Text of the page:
Months 9–12: phase 4: improving future applications: evaluating the experience of the implementation intervention

The evaluation phase of our implementation approach will involve the solicitation of feedback about the overall implementation process and a consideration of any further adaptations to the vFBT model that may be necessary for effective and sustained use over time. Implementation teams will continue to meet on a weekly basis without the research team, and therapists will continue to meet on a weekly basis for peer supervision, without the research team. One focus group will be completed at each organization, involving the participating therapists, medical practitioner, and program administrator. Focus group questions will elicit user experiences of the implementation process, perceptions about implementation success, and areas needing further adaptation. Semi-structured qualitative interviews will also be completed with patients and their families to elicit their perceptions of virtual treatment. Quantitative measures will also be evaluated, as described below.

Measures

Key components of FBT (question 1)

Each therapist will submit a self-report questionnaire entitled the Key Measures of Therapist Behaviours and Self-Efficacy in FBT (developed by JL) as an indicator of their adherence to the key components of standard FBT within the vFBT model. This questionnaire will be completed after session 4 of vFBT and will be submitted using an online survey tool (Qualtrics).

Fidelity to the vFBT model (question 2)

Each therapist will videorecord vFBT sessions 1, 2, 3, and 4 with one patient and their family on Zoom Healthcare and submit these recorded sessions to the LPI via a secure file sharing platform for transferring large files (OpenText/Hightail). Experts in FBT fidelity rating (JC, GD) will rate the recordings using the FBT Fidelity and Adherence Check (FBT-FACT) [39, 40].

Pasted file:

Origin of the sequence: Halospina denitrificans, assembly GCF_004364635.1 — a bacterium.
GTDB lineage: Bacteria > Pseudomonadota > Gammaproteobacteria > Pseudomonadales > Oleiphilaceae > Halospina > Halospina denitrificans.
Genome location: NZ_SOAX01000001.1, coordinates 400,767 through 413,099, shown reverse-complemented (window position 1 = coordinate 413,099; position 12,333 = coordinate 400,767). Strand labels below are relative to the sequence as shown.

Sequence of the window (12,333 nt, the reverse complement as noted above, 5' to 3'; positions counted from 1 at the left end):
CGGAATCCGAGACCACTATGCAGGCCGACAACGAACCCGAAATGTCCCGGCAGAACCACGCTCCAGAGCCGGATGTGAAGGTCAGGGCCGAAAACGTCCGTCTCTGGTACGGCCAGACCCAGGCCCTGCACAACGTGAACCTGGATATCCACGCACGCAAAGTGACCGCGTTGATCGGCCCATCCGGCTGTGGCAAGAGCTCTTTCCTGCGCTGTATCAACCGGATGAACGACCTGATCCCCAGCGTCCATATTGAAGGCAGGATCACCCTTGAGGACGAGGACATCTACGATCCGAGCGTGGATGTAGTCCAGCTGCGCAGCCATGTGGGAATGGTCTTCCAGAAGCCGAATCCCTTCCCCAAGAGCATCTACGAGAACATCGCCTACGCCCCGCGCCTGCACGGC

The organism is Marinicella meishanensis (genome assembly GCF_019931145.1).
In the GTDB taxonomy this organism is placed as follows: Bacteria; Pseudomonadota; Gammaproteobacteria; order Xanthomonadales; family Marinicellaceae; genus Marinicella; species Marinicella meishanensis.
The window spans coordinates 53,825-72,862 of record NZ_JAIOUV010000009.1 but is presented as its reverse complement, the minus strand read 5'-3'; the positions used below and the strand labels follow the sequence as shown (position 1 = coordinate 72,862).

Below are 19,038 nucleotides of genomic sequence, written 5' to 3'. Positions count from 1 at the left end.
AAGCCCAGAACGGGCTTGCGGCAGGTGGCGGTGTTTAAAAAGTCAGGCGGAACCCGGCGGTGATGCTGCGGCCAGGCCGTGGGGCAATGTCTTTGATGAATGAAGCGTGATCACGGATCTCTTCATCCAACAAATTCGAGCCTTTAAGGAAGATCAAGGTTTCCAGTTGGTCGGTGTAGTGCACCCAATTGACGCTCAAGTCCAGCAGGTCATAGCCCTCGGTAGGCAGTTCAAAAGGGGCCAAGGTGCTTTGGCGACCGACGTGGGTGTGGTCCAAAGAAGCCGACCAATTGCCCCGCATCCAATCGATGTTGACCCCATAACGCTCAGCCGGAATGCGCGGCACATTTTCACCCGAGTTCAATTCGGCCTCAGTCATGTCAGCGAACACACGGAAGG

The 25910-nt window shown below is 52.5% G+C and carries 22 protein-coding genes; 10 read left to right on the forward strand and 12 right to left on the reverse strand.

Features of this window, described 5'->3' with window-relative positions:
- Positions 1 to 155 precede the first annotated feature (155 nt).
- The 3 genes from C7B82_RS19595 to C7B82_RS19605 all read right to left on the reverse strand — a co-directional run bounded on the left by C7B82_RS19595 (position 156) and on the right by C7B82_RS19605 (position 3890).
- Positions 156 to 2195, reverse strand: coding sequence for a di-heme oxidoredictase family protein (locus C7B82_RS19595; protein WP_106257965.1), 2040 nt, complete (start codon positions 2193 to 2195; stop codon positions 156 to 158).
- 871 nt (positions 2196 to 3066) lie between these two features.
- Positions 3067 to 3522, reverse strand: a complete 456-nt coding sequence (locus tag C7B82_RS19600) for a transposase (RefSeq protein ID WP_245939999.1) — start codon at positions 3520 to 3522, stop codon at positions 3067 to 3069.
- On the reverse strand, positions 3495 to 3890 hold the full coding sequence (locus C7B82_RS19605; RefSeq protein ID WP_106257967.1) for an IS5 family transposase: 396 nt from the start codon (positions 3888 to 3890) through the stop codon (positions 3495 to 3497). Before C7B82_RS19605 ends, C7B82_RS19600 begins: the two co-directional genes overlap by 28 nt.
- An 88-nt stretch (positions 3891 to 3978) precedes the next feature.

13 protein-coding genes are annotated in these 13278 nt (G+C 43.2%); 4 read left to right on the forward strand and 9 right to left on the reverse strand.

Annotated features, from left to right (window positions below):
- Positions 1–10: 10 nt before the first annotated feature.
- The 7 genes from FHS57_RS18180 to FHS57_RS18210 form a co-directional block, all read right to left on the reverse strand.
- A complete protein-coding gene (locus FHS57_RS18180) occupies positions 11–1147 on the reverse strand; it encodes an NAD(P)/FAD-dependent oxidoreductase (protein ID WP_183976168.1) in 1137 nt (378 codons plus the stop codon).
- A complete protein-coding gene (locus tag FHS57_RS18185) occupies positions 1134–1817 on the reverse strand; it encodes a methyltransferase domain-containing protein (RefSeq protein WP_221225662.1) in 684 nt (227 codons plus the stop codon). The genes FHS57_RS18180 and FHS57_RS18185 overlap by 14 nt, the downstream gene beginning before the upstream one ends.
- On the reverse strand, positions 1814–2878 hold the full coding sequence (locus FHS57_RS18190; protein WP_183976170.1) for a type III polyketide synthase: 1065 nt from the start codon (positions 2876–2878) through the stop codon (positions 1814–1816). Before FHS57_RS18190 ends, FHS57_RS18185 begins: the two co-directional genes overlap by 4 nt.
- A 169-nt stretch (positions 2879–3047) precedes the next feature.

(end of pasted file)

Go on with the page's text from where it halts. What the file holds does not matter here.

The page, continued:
Implementation team and patient/family experiences of vFBT (question 3)

The experiences of therapists, medical practitioners, and program administrators implementing vFBT across settings will be evaluated qualitatively using the method of fundamental qualitative description [41]. We will ask participants at each site to undergo a semi-structured focus group with a member of our research team which will be recorded using Zoom Healthcare. These qualitative evaluations will focus on the execution of the implementation process, and the overall perceived success of the implementation. Patients/families will also participate in a semi-structured qualitative interview to share their experience of vFBT. A similar process of videorecording, transcription, and analysis will occur for focus groups and for family interviews.

In addition to these qualitative methods, quantitative measures will be collected from therapists to examine their change in readiness, attitudes, and confidence for virtual treatment delivery over time. Therapist individual readiness for change will be evaluated using the Brief Individual Readiness for Change Scale (BIRCS) [42], their attitudes about evidence-based practice will be assessed using the Evidence Based Practice Attitudes Scale (EBPAS) [43], and confidence related to the intervention will be assessed by administering an adapted version of the Perceived Attributes of the Principles of Effectiveness Scale (MPAS) [44]. These measures will be delivered at implementation baseline (at the time of consent), immediately following the vFBT training workshop, and after session 4 of vFBT has been completed (all by Qualtrics). These measures will help us evaluate any change in readiness, attitudes, and confidence over time so that we can better understand therapist experiences with the implementation approach. Therapist, medical practitioner, and program administrator demographics will also be collected at implementation baseline (at the time of consent).

Patient outcomes (question 4)

Patient outcomes including weight and number of binge/purge episodes per week will be recorded at treatment baseline (at the time of patient consent) and then submitted on a weekly basis after each of the first four vFBT sessions by the therapist (using Qualtrics). Weight gain of at least 2 kg following the first four sessions of FBT is highly predictive of final treatment outcome [45, 46] and is a valid measure of overall clinical effectiveness. This will be our benchmark for comparing vFBT effectiveness to standard FBT. Patient demographics and diagnosis will be collected at treatment baseline (at the time of patient consent).